Billionaire Investor Charlie Munger Sees Bitcoin’s Rise as Disruptive Threat to Traditional Finance
Berkshire Hathaway’s Vice Chairman, Charlie Munger, recently reiterated his harsh critique of Bitcoin, labeling it as a threat to traditional finance in an interview with the Wall Street Journal.
Munger, the long-time business partner of Warren Buffett, didn’t mince words in expressing his concerns about the surging popularity of the cryptocurrency.
The 99-year-old billionaire investor voiced his concern regarding the recent rise in Bitcoin’s price.
Role of Currency in a Civilized Society
Munger conveyed his belief in fundamental economic principles, citing the teachings of economist Adam Smith. According to Munger, a stable currency is a cornerstone for facilitating exchanges and achieving prosperous economic outcomes. For a currency to gain wide acceptance, governments’ sovereign backing has historically played a crucial role.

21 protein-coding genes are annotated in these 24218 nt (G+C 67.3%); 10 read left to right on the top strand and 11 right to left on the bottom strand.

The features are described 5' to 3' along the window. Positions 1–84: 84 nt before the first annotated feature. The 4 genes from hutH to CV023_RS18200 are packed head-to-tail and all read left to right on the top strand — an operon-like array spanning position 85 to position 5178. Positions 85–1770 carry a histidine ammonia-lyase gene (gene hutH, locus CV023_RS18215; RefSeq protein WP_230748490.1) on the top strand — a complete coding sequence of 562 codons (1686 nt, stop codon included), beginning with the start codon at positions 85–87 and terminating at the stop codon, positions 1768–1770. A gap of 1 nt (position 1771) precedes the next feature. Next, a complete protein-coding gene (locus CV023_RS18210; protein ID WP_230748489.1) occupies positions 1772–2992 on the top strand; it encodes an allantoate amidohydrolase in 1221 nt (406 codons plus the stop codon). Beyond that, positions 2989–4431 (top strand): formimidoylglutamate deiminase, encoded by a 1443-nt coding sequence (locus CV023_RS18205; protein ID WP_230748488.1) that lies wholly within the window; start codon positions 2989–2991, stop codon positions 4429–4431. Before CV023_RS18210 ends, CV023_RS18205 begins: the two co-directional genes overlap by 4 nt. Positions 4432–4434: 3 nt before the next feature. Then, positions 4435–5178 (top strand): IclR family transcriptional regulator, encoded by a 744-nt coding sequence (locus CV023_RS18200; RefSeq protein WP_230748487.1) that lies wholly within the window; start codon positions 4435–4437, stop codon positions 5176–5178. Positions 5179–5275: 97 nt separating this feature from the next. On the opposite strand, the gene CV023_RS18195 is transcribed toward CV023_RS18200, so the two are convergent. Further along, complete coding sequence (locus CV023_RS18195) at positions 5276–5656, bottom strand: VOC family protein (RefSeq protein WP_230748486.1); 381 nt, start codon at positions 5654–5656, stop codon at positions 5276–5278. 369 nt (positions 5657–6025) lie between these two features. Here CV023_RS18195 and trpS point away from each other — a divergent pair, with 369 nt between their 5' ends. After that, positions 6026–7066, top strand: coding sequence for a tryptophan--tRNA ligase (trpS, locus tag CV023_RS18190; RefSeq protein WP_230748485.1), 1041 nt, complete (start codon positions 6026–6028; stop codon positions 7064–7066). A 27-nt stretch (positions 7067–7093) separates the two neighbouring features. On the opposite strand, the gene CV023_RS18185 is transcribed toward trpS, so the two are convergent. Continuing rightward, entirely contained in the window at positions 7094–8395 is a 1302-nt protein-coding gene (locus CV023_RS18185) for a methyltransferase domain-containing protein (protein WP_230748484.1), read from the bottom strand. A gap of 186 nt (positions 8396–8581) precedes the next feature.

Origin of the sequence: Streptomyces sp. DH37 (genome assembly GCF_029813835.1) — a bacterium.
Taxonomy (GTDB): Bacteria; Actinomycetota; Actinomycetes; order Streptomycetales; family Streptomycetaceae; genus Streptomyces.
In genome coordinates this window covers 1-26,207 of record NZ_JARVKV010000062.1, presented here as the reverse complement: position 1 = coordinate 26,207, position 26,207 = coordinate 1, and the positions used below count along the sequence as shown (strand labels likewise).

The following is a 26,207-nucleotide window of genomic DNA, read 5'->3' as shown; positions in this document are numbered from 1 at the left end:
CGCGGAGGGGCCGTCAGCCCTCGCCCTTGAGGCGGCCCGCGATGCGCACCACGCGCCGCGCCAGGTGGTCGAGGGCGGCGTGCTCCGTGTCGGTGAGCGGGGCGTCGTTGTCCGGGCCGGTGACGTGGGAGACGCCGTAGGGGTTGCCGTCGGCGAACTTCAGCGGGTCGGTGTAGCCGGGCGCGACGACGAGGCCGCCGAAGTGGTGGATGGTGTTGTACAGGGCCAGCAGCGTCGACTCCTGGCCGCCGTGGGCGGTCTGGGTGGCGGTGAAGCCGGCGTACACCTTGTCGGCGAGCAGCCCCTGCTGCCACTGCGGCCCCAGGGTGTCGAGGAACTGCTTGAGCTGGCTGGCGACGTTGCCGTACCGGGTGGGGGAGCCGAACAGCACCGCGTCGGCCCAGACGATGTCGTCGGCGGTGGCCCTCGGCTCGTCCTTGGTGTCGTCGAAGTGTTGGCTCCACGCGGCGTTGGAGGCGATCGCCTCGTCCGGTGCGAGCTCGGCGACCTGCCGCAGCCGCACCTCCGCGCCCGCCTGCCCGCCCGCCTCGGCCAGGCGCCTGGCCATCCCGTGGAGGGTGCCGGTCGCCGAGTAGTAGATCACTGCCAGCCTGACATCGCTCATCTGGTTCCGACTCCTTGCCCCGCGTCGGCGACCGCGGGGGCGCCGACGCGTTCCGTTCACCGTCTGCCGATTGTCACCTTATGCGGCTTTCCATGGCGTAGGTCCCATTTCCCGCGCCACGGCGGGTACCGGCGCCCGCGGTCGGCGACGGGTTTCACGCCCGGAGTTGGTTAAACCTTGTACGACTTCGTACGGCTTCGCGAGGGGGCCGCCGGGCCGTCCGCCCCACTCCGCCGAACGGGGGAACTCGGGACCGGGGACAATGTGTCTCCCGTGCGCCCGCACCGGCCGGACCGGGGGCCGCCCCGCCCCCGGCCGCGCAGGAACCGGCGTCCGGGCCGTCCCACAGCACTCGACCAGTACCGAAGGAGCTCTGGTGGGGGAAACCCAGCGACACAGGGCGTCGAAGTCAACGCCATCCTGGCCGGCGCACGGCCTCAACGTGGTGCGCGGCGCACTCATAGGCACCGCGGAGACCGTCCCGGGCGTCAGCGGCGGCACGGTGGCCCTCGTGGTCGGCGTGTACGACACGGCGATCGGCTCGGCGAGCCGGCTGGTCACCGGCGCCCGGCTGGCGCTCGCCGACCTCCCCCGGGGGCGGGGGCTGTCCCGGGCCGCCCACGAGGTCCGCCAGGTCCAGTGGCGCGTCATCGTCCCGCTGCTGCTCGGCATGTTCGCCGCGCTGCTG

Munger drew a historical parallel, emphasizing that throughout the transition from hunter-gatherer societies to advanced civilizations, a robust and reliable currency has always been pivotal. Whether it’s been seashells, corn kernels, gold coins, or modern banking systems, the credibility of a currency is indispensable.
The Berkshire Hathaway executive used vivid language to convey his disapproval of Bitcoin (BTC). He likened it to “throwing a stink ball into a recipe that’s been around for a long time.”
Munger’s argument is that Bitcoin, as an artificial and unregulated currency, disrupts a well-established financial system that has served the needs of societies for centuries.
Munger Continues his Criticism of Bitcoin
Charlie Munger’s skepticism towards cryptocurrencies, particularly Bitcoin, is nothing new.
He has consistently voiced strong criticisms, even going so far as to call it “the stupidest investment” he has ever seen. In the past, he has referred to Bitcoin as “rat poison,” compared its trading to “trading turds,” and expressed his disbelief in its value. Munger has been an advocate for banning cryptocurrencies, once likening them to “a venereal disease.”
In light of his steadfast stance against digital currencies, Munger offered investment advice in the interview. He recommended that the average investor would be better served by putting their money into index funds.